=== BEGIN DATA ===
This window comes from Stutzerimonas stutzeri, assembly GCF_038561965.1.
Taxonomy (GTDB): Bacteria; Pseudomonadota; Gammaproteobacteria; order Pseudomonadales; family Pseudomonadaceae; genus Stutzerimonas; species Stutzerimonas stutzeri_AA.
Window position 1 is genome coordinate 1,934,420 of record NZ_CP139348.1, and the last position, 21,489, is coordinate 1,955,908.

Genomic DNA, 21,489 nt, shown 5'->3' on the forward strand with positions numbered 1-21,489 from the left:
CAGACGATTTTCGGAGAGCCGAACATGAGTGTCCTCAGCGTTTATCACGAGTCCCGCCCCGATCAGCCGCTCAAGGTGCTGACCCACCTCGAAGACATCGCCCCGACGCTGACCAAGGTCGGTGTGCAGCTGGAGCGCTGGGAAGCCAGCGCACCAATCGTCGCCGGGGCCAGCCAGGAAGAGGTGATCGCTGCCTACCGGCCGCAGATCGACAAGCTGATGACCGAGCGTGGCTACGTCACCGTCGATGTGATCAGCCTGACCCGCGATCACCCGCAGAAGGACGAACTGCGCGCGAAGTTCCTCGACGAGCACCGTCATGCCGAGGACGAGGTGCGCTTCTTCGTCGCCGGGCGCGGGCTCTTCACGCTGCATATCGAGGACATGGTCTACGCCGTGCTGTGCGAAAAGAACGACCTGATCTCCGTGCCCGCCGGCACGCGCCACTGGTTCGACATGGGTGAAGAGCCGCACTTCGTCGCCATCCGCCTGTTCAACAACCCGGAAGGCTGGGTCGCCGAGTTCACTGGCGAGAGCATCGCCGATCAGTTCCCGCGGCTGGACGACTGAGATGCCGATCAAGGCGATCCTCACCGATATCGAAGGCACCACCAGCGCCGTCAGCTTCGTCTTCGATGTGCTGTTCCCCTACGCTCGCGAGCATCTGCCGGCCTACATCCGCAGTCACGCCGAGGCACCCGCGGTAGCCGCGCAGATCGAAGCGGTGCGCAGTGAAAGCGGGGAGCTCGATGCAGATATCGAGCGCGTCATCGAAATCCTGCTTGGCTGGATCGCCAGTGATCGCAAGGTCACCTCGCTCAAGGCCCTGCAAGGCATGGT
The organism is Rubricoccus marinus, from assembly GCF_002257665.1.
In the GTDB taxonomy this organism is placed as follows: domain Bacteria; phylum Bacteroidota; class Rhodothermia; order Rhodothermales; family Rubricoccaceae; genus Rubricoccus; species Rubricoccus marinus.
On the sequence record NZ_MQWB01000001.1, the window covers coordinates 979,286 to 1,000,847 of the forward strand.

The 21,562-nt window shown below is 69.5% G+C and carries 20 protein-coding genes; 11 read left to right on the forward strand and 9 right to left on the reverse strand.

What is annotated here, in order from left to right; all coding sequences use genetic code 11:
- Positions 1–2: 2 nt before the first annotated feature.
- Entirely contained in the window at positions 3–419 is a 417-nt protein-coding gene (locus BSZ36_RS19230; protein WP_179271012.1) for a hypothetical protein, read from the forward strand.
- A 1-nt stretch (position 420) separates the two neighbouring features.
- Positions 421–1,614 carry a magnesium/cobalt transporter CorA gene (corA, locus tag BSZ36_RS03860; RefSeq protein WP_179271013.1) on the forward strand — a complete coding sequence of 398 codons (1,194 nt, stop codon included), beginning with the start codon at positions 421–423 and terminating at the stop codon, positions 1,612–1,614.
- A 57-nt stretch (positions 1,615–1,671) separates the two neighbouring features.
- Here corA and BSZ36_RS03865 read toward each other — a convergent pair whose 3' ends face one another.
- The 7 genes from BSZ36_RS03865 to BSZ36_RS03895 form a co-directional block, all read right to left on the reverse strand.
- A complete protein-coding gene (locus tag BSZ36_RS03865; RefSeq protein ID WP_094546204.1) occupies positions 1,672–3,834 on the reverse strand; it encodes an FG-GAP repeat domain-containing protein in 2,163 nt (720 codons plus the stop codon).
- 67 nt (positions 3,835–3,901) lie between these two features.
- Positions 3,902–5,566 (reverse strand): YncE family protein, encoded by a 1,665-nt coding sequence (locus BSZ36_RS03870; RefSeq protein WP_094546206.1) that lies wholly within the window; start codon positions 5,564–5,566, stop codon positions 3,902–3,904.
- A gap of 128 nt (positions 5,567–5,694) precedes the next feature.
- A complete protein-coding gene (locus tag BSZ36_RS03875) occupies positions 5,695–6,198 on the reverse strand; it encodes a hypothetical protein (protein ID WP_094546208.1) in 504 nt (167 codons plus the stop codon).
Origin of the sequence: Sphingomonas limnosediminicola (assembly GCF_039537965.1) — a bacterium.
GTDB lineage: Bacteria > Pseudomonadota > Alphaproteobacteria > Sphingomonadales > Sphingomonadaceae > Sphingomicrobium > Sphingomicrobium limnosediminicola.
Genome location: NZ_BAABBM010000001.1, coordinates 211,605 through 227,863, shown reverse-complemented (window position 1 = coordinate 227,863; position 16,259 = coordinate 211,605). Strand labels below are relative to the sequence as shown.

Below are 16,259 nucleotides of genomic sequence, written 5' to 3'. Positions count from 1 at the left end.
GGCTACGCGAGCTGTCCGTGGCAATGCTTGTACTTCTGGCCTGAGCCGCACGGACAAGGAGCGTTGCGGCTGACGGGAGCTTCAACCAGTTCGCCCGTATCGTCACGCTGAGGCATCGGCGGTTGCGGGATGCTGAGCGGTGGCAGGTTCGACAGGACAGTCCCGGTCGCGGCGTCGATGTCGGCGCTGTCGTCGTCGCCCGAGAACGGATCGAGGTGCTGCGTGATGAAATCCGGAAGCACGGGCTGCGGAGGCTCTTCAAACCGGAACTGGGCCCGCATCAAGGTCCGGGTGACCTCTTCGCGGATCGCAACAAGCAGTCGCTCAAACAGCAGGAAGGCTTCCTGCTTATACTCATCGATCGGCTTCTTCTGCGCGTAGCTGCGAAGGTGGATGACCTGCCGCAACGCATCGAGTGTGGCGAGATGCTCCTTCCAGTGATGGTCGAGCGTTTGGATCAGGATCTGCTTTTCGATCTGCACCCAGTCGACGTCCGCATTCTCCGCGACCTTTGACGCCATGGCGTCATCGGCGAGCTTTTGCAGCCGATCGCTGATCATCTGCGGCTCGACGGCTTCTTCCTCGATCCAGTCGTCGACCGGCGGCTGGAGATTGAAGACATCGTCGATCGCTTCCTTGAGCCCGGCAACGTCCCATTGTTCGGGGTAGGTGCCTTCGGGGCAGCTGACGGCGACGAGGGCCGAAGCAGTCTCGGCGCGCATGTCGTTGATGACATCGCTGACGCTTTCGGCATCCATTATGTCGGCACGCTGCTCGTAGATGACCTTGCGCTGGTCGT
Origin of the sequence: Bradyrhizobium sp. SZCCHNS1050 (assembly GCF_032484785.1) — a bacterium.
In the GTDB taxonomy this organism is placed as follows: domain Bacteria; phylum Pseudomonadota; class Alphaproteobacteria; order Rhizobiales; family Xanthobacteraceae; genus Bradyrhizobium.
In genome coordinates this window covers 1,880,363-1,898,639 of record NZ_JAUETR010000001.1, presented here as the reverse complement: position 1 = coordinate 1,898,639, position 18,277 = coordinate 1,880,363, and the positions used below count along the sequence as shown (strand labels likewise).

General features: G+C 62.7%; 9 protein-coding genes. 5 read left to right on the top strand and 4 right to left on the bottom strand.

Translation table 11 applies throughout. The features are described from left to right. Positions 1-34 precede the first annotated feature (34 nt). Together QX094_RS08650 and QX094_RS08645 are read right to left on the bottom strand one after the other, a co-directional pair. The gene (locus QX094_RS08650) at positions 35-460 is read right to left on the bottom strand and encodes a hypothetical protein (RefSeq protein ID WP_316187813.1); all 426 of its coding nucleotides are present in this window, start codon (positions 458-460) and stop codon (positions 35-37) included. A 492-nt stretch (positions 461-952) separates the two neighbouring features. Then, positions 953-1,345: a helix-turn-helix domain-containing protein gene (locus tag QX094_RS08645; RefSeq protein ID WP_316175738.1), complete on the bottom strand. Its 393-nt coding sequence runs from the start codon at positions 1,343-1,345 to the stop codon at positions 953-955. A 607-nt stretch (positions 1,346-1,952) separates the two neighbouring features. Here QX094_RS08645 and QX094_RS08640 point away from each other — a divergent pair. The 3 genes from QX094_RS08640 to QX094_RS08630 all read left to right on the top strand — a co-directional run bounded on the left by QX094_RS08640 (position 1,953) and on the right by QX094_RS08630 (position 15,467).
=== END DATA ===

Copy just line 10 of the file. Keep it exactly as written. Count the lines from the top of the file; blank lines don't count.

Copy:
What is annotated here, in order from left to right; all coding sequences use genetic code 11: